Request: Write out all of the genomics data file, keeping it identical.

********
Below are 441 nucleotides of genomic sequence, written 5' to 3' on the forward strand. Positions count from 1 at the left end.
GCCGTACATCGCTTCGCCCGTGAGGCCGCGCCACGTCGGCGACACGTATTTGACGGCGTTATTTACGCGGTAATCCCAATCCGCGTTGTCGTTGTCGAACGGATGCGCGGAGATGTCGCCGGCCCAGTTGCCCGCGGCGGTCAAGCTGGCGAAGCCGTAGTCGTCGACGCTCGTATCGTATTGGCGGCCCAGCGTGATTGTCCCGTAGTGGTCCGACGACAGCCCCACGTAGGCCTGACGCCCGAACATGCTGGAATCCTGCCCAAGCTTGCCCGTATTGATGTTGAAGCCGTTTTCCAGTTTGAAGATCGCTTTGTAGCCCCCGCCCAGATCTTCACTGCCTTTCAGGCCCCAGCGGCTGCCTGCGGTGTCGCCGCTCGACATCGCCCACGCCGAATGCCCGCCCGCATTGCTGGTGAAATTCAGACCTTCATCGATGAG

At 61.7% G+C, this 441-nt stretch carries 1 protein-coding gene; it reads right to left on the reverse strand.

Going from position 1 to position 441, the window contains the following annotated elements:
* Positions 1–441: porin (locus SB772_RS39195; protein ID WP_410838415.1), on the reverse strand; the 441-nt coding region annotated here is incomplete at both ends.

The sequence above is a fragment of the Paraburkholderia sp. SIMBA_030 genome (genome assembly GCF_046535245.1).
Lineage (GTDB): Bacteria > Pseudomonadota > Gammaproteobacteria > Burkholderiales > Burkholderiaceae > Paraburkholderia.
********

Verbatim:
Below are 441 nucleotides of genomic sequence, written 5' to 3' on the forward strand. Positions count from 1 at the left end.
GCCGTACATCGCTTCGCCCGTGAGGCCGCGCCACGTCGGCGACACGTATTTGACGGCGTTATTTACGCGGTAATCCCAATCCGCGTTGTCGTTGTCGAACGGATGCGCGGAGATGTCGCCGGCCCAGTTGCCCGCGGCGGTCAAGCTGGCGAAGCCGTAGTCGTCGACGCTCGTATCGTATTGGCGGCCCAGCGTGATTGTCCCGTAGTGGTCCGACGACAGCCCCACGTAGGCCTGACGCCCGAACATGCTGGAATCCTGCCCAAGCTTGCCCGTATTGATGTTGAAGCCGTTTTCCAGTTTGAAGATCGCTTTGTAGCCCCCGCCCAGATCTTCACTGCCTTTCAGGCCCCAGCGGCTGCCTGCGGTGTCGCCGCTCGACATCGCCCACGCCGAATGCCCGCCCGCATTGCTGGTGAAATTCAGACCTTCATCGATGAG

At 61.7% G+C, this 441-nt stretch carries 1 protein-coding gene; it reads right to left on the reverse strand.

Going from position 1 to position 441, the window contains the following annotated elements:
* Positions 1–441: porin (locus SB772_RS39195; protein ID WP_410838415.1), on the reverse strand; the 441-nt coding region annotated here is incomplete at both ends.

The sequence above is a fragment of the Paraburkholderia sp. SIMBA_030 genome (genome assembly GCF_046535245.1).
Lineage (GTDB): Bacteria > Pseudomonadota > Gammaproteobacteria > Burkholderiales > Burkholderiaceae > Paraburkholderia.